Governor-elect Tom Corbett’s political career received a boost in 1995, when he was appointed Pennsylvania Attorney General by then Governor Tom Ridge.
Now, Corbett will need to select someone to finish out his term as A-G.
Corbett has to hope the appointment process for his replacement goes more smoothly than the confirmation battle he faced 15 years ago.
Senate Democrats held up Corbett’s appointment for three months, questioning his independence from Ridge because Corbett had campaigned for him.
The main political hurdle facing Corbett’s choice is the ongoing legislative corruption investigation, according to political scientist Christopher Borick of Muhlenberg College.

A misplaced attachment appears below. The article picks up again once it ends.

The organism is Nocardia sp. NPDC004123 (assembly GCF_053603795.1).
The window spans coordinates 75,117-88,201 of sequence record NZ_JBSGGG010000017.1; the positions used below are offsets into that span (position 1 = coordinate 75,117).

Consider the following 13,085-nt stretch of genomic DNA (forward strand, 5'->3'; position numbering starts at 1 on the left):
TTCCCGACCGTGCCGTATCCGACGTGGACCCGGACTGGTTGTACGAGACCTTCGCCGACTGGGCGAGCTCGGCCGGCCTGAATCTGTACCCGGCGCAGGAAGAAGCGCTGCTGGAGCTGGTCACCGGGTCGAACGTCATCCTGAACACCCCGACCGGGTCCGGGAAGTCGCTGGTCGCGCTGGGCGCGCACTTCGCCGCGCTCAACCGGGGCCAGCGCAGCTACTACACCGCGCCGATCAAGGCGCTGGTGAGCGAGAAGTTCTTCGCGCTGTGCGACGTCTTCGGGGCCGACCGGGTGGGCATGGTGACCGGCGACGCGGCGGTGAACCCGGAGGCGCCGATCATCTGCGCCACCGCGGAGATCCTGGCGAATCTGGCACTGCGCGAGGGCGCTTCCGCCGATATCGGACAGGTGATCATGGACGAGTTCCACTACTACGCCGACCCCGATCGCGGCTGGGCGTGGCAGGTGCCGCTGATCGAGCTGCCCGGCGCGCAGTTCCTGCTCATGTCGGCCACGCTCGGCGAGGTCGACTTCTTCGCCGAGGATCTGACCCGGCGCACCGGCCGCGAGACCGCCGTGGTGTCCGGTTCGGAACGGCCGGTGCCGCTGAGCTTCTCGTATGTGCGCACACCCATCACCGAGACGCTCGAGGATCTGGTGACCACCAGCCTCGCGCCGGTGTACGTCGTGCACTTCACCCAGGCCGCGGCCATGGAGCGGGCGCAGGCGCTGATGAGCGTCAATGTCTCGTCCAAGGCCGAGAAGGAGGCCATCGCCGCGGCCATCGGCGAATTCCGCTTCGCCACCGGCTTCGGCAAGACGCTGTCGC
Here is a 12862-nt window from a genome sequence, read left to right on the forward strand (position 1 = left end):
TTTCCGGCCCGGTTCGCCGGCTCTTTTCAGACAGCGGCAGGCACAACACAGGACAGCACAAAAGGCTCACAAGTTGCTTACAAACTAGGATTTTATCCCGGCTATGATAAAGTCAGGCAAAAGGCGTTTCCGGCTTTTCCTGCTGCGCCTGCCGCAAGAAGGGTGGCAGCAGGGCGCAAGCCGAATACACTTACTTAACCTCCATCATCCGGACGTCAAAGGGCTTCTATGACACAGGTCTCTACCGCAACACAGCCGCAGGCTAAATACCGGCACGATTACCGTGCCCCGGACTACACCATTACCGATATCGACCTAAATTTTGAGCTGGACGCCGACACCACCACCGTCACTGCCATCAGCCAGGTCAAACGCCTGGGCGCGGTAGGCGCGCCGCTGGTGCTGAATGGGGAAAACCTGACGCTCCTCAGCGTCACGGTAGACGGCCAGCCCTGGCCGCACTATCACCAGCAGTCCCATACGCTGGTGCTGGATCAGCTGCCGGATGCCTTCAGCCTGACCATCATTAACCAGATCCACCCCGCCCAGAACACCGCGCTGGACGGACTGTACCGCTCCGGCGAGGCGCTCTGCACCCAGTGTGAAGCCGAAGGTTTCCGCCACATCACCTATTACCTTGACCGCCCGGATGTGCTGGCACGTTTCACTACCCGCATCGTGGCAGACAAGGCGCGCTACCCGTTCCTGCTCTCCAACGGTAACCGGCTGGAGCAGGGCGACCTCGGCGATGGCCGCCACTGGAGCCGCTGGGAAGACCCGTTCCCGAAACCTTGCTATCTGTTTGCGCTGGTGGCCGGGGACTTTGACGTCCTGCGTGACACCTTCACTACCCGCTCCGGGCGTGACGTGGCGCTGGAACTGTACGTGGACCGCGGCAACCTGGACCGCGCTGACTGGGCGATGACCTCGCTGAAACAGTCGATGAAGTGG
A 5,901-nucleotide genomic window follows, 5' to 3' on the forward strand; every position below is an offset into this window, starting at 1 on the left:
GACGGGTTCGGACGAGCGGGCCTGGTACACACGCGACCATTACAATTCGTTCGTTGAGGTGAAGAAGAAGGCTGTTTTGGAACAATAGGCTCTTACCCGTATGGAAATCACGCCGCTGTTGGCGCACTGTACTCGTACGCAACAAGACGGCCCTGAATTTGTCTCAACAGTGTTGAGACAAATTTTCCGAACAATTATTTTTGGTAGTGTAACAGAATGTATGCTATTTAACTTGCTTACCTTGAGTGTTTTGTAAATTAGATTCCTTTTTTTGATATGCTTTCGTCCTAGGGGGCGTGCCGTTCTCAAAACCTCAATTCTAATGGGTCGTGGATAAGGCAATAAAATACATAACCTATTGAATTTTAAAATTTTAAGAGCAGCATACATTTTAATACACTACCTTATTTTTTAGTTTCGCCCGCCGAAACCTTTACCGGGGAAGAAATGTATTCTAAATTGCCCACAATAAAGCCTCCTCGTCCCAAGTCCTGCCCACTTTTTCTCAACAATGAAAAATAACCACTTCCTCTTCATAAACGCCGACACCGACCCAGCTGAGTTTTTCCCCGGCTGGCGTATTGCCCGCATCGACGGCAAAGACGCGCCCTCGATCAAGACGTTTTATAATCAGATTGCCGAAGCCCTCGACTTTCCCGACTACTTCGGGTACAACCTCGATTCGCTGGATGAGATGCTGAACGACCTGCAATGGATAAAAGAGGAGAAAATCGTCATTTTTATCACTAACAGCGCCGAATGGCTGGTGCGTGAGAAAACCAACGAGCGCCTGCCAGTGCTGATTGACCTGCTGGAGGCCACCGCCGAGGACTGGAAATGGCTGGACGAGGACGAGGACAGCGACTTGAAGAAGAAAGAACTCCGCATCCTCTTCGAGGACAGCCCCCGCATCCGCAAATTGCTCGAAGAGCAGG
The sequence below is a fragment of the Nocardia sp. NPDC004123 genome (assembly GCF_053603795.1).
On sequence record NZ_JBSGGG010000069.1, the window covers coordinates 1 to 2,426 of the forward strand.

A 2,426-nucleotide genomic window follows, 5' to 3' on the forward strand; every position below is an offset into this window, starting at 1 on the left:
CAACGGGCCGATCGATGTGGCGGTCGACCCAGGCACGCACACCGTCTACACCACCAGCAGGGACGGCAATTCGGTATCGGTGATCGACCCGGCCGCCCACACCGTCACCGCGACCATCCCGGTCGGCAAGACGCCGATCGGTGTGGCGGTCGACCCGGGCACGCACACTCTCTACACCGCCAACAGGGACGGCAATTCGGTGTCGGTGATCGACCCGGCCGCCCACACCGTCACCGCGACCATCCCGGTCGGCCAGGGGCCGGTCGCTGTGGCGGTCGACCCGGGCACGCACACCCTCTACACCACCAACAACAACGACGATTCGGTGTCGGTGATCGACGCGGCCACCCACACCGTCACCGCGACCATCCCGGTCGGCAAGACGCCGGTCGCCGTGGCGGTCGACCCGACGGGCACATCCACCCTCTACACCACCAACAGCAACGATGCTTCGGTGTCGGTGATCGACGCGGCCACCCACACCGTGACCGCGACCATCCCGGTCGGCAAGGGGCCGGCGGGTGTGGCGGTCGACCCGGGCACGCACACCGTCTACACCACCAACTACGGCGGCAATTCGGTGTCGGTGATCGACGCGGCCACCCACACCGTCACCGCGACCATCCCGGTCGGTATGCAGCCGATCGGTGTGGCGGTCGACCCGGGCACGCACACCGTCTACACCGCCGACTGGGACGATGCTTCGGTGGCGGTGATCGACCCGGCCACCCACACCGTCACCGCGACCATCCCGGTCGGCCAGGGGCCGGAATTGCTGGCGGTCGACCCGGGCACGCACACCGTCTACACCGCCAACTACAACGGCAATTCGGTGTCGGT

"Whoever gets dropped into this particular position by Governor-elect Corbett will be in the midst of leading a major corruption investigation with the Bonusgate trials. So it’s simply going to be putting someone into the spotlight, because they’re going to carry on the work that Corbett’s done earlier."
Corbett’s spokesman Kevin Harley says the Republican will step down as Attorney General on January 18.
"Governor Corbett will then nominate his replacement, who then needs to be confirmed by 2/3 of the Senate. Once that happens, that person becomes Attorney General. And traditionally, although it’s not required by law, they will not run for a full term. That’s usually a gentleman’s agreement with the Senate."
Chief Deputy Attorney General Bill Ryan will serve as Acting A-G until the replacement is confirmed by two-thirds of the Senate.